(More) Myths About Child Support.

AuthorHagen, Erika

Debunking the myths and legends that haunt family law.

Most times when you ask a lawyer a question, the first words out of their mouth are "that depends ..." Family law is no different! However, Canada's child support legislation is legislators' best possible attempt to create black and white laws--clear, concise, and consistent.

The foundational principle that underpins this area of the law is that child support is the right of the child. Child support has lifted countless children out of poverty since the Child Support Guidelines were introduced in 1997. It has also provided parents an avenue out of family violence. Despite the Guidelines' attempt to be clear and consistent, it is still a complex area of the law with many technical nooks and crannies. Let's dig deeper.

Myth: If I sign away my parenting rights then I will not have to pay child support.

Myth: I told her to get an abortion so I should not have to pay child support.

Alberta's legislation does not tie child support to parenting in any way (aside from in shared parenting scenarios). This is because child support is the right of the child, not the right of a parent. The result is that all parents, regardless of how involved (or uninvolved) they are, by law must financially support their children.

There are a few narrow exceptions to this rule, including:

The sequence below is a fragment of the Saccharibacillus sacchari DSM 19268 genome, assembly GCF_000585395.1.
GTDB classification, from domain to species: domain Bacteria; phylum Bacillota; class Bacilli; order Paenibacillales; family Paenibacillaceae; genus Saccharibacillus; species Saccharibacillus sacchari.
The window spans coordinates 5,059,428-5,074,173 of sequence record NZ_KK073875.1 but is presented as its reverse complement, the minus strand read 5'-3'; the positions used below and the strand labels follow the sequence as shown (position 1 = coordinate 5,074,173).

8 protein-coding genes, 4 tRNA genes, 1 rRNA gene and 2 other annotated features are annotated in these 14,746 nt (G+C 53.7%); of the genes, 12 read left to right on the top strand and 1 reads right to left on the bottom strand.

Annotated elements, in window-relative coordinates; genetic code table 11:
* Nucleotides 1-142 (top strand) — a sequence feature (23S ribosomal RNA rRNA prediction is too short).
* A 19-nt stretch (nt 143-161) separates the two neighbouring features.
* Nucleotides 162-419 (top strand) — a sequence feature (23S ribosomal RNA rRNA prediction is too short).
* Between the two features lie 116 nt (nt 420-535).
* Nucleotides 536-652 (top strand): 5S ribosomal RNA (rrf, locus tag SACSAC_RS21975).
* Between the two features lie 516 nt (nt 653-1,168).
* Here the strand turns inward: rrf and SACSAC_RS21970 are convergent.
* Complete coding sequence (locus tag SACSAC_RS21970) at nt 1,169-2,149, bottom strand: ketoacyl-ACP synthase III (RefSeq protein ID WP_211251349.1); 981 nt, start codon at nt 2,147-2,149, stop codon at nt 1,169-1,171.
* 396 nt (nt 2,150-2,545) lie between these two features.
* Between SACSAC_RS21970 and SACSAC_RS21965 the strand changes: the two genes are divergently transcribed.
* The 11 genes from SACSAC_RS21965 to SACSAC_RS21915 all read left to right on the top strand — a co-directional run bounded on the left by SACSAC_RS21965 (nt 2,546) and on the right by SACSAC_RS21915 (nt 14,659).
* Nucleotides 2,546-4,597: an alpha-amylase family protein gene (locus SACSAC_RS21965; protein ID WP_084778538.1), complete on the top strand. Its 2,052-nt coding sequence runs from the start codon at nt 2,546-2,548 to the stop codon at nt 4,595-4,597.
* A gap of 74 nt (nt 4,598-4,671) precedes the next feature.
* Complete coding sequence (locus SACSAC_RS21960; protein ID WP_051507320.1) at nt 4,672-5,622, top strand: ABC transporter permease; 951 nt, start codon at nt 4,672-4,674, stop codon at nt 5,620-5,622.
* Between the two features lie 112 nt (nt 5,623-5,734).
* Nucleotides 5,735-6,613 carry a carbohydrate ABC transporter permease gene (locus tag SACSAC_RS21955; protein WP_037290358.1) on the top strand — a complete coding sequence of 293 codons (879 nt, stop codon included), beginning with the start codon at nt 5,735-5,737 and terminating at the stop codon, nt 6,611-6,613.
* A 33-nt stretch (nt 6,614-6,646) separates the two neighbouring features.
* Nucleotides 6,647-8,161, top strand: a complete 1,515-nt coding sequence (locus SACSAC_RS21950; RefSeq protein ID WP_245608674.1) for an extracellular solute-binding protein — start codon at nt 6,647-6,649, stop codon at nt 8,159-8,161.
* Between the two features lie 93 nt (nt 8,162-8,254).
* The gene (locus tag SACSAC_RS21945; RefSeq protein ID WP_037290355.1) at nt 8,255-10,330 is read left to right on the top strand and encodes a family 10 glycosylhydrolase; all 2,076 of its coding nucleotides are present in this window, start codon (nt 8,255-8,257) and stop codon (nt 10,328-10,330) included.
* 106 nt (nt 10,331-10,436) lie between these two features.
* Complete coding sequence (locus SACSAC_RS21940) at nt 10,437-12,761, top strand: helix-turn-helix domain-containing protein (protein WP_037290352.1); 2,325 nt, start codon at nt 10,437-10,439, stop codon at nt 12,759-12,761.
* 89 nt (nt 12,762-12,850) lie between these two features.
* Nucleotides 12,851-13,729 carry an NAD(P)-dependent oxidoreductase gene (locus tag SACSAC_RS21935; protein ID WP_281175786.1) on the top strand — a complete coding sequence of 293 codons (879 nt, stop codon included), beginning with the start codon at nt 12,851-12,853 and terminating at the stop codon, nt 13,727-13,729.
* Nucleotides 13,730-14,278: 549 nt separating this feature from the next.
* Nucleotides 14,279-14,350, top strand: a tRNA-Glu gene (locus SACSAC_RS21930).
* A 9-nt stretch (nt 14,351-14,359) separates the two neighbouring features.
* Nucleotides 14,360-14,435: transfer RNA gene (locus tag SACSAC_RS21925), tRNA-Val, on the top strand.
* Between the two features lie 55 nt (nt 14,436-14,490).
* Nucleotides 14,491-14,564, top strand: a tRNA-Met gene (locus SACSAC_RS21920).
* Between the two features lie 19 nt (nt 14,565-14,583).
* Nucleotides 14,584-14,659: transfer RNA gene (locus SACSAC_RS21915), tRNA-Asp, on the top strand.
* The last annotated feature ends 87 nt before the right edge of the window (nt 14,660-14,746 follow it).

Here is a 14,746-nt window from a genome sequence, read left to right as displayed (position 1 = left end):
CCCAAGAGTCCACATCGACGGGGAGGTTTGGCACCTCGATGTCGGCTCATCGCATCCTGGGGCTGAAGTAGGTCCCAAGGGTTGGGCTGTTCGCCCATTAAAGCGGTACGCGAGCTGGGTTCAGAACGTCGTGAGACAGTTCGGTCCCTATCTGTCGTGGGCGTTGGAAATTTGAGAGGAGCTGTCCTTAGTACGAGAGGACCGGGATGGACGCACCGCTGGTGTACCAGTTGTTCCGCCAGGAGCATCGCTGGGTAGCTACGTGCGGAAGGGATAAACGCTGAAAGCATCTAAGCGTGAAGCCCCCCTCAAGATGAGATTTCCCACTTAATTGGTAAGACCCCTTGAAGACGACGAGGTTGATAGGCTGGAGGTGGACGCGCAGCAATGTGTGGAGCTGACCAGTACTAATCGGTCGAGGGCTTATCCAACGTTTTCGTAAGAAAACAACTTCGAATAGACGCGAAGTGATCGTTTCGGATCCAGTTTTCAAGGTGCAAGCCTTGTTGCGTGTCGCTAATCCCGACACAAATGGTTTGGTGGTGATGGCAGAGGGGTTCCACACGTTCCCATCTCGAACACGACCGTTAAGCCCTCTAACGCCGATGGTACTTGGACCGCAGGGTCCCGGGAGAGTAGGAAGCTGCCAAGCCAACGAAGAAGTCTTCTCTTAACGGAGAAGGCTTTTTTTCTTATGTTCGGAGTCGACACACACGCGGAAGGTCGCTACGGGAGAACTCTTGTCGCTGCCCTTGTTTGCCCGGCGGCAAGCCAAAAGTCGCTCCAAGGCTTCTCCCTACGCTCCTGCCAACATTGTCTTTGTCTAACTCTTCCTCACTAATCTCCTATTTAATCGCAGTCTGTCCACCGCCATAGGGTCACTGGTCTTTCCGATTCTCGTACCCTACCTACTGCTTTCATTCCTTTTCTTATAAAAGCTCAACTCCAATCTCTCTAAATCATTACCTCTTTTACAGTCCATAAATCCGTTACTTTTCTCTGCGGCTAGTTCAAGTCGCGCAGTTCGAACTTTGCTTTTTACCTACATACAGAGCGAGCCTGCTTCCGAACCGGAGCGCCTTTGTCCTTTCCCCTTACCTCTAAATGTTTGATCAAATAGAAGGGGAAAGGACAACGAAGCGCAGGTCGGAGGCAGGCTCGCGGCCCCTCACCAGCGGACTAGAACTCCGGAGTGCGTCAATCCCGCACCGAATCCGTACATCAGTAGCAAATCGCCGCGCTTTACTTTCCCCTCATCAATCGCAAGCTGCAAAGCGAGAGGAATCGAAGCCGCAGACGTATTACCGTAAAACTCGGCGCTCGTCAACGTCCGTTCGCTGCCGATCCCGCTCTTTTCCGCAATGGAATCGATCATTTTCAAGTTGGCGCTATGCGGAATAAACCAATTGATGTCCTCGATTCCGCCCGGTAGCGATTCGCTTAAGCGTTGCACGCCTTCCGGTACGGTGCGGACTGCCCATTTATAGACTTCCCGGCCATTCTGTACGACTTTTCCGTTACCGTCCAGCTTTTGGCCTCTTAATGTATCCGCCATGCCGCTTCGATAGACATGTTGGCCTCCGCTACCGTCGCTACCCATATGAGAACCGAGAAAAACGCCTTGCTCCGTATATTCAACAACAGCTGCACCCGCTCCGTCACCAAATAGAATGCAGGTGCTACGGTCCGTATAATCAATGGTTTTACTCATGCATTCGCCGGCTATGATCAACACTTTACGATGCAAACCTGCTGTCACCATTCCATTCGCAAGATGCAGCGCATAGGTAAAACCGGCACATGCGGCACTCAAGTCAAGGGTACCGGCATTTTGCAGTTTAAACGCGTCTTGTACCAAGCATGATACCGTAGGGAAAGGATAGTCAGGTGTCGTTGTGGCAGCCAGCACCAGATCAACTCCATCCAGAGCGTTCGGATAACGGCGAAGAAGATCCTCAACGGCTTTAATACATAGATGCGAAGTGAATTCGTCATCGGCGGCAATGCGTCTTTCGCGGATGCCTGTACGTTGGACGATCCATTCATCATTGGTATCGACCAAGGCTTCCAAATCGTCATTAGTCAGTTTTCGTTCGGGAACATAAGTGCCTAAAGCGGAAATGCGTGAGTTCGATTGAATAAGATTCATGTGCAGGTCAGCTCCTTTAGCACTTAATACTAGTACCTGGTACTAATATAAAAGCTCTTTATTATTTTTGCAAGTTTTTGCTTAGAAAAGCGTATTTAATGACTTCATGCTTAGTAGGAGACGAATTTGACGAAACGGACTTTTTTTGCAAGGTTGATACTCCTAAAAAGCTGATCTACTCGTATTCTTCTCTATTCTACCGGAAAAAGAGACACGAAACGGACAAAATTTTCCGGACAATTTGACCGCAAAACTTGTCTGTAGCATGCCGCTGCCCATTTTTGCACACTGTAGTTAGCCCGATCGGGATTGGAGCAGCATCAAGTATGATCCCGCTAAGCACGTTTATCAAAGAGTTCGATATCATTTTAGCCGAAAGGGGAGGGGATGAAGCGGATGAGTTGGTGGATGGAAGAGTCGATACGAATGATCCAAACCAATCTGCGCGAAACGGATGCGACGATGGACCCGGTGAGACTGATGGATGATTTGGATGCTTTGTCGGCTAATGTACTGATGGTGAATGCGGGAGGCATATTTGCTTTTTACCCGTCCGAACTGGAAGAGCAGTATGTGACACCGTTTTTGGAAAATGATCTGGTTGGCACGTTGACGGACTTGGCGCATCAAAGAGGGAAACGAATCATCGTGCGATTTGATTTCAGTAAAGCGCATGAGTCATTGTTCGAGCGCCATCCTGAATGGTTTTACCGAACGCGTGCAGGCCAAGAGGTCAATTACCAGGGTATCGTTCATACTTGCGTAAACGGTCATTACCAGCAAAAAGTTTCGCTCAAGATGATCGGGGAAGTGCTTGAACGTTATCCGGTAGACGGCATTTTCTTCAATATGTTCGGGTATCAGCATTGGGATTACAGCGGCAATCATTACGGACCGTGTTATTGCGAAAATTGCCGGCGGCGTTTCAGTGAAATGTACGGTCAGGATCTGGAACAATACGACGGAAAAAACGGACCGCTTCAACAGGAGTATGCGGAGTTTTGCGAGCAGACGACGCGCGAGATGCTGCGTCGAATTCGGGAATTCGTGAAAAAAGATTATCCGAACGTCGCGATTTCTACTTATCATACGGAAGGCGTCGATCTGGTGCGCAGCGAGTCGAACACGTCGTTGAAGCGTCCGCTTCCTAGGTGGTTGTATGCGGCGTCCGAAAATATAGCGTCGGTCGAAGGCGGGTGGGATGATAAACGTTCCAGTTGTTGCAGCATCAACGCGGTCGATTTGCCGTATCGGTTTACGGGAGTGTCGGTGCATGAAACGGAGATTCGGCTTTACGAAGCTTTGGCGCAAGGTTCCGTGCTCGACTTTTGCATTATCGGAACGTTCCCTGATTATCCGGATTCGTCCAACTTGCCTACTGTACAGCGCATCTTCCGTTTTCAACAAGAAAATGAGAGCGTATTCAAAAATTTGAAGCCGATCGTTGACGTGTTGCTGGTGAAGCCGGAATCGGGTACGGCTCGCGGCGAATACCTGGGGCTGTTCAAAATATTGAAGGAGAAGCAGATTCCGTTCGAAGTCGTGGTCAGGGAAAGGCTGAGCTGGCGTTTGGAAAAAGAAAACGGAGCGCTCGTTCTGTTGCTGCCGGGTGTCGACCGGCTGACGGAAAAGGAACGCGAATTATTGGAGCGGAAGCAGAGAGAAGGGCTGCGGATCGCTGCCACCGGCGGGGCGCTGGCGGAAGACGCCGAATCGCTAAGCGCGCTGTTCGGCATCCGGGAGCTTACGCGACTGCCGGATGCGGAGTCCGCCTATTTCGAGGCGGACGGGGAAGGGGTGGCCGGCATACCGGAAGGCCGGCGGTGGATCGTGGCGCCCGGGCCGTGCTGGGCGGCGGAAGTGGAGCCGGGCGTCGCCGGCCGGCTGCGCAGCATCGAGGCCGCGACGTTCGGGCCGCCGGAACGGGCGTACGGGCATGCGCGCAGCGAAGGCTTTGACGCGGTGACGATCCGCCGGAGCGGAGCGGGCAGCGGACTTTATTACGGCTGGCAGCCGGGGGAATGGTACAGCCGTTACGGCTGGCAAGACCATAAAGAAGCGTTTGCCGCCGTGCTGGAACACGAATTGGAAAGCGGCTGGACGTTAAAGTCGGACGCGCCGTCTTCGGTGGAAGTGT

* persons whose human reproductive material has been used in assisted reproduction for third parties (although this does not include pregnancies arising from intercourse)

* where the other parent's new partner has legally adopted the child

Myth: My business' income does not count. Only what is on my personal tax returns counts in figuring out my income for child support.

The starting point for calculating a parent's Guideline Income is typically Line 15000 (formerly Line 150) of their income tax return. However, this is not always the end of those calculations. Sometimes the court will look at:

* the parent's pattern of income over several years

* how much money is available to the parent to pay support, including pre-tax corporate income, where the parent is a shareholder, director, or officer of a corporation

* the value of the services the parent is providing to the business

* making adjustments to account for any transactions the business has with persons who are not at arm's length from the parent or business

Beyond this, the court can also impute (assign) income to a parent for several reasons. Reasons that often affect...

To continue reading

Request your trial

VLEX uses login cookies to provide you with a better browsing experience. If you click on 'Accept' or continue browsing this site we consider that you accept our cookie policy. ACCEPT